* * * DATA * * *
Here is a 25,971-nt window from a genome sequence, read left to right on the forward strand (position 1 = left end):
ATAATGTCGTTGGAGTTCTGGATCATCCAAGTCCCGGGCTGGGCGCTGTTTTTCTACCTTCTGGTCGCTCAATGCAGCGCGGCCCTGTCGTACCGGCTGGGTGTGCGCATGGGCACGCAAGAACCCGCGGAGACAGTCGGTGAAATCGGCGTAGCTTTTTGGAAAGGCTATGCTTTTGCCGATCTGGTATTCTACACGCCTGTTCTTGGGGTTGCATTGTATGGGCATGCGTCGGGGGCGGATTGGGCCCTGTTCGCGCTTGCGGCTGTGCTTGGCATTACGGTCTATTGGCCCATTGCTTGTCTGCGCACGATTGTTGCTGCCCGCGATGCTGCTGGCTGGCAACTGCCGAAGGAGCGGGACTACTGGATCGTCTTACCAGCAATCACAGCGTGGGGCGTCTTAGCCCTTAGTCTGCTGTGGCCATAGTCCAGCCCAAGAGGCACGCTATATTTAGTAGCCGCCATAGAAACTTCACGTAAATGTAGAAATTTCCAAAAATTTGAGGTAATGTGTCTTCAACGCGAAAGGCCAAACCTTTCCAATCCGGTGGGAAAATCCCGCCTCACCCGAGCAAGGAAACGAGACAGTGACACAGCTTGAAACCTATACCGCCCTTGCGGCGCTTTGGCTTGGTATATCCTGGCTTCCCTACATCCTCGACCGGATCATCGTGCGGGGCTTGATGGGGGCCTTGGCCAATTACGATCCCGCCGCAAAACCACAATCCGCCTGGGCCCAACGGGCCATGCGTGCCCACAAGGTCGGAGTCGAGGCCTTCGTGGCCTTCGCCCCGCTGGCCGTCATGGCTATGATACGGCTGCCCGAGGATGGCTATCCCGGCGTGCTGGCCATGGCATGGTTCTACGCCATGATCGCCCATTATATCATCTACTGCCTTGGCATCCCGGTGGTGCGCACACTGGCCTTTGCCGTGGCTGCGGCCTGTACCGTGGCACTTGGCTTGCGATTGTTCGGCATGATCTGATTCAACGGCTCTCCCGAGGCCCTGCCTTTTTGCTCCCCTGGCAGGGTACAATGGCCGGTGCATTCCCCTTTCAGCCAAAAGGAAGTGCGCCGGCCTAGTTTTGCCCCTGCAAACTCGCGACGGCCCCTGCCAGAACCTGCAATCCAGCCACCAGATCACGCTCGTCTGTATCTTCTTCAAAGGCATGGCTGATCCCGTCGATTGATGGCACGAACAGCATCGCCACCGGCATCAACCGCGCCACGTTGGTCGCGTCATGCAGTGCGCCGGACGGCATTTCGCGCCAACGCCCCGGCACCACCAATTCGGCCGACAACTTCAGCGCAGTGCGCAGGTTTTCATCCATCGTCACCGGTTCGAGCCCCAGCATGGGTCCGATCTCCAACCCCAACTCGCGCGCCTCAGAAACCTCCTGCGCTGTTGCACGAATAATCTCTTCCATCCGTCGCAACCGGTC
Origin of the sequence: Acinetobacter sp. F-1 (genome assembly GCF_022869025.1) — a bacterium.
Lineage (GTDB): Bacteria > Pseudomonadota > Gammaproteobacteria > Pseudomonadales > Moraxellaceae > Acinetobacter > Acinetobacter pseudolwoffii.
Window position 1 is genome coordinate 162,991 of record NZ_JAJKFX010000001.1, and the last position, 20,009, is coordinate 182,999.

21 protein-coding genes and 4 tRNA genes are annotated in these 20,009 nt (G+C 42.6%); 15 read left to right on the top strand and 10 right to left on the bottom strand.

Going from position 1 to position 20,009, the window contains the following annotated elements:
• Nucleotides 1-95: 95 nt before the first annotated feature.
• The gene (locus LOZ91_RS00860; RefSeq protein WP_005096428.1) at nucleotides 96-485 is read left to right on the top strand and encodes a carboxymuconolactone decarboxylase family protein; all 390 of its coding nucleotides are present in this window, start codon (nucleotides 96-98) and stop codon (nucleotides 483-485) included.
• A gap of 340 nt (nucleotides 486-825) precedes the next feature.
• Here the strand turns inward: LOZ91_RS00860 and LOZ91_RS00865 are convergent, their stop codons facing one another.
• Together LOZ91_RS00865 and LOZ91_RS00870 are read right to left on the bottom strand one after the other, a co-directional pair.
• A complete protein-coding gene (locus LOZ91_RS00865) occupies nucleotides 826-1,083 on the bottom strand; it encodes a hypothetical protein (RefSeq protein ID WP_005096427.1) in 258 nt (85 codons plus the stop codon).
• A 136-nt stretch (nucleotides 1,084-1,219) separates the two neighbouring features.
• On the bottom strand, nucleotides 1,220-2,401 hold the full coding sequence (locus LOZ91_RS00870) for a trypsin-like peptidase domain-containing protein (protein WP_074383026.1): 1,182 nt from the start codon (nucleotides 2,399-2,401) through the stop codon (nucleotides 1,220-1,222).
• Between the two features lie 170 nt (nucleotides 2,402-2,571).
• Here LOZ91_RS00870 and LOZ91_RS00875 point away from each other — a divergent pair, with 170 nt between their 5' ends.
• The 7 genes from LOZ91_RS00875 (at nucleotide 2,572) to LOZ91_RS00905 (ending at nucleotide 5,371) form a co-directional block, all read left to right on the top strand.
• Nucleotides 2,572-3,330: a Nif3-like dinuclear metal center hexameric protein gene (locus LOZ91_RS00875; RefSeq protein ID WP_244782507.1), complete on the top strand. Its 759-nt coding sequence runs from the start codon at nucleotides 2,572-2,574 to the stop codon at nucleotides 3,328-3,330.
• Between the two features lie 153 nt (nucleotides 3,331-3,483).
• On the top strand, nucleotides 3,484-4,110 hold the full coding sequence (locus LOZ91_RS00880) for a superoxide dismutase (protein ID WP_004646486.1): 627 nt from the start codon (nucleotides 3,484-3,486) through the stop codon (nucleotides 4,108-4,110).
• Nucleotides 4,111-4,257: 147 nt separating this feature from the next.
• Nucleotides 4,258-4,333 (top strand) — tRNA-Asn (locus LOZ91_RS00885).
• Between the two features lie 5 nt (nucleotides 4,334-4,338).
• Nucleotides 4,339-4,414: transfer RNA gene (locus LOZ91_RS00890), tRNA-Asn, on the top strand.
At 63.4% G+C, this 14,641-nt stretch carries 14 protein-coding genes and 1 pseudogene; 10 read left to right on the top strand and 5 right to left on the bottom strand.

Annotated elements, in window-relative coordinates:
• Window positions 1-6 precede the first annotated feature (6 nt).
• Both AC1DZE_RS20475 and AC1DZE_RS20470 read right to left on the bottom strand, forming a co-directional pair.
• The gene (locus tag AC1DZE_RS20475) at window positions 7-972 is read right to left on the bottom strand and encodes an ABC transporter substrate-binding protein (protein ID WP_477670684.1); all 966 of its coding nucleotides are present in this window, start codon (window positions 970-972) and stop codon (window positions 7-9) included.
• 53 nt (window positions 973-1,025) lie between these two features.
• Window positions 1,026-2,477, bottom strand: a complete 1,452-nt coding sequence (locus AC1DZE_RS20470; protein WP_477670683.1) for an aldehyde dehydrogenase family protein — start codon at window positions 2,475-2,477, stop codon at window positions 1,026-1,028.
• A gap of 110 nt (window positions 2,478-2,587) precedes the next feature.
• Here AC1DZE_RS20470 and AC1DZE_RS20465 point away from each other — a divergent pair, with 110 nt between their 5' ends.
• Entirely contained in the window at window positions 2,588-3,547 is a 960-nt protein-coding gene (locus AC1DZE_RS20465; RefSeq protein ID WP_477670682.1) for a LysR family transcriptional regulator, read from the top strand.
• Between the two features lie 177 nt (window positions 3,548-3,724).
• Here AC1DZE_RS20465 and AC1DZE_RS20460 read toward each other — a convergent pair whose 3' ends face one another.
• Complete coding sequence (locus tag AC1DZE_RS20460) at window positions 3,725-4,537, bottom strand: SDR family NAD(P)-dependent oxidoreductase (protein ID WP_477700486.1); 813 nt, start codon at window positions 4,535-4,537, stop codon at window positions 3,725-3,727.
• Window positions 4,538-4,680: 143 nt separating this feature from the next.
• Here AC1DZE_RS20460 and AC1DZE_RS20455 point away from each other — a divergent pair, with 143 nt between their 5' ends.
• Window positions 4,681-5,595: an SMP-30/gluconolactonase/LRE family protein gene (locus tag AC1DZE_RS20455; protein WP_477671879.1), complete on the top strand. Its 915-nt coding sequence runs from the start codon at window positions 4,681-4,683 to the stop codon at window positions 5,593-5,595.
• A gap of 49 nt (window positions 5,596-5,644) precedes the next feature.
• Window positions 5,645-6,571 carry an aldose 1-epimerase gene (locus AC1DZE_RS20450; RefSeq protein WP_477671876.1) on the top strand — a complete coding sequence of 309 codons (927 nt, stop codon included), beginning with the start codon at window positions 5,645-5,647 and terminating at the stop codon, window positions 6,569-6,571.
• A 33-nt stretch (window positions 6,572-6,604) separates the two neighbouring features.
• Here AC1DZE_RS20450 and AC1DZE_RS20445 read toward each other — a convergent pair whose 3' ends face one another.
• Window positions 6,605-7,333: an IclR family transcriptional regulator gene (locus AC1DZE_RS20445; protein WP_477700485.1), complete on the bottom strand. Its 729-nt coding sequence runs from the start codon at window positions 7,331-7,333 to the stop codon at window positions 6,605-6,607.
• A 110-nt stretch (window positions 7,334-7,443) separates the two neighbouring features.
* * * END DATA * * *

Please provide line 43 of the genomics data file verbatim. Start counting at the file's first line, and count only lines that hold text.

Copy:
• Window positions 5,645-6,571 carry an aldose 1-epimerase gene (locus AC1DZE_RS20450; RefSeq protein WP_477671876.1) on the top strand — a complete coding sequence of 309 codons (927 nt, stop codon included), beginning with the start codon at window positions 5,645-5,647 and terminating at the stop codon, window positions 6,569-6,571.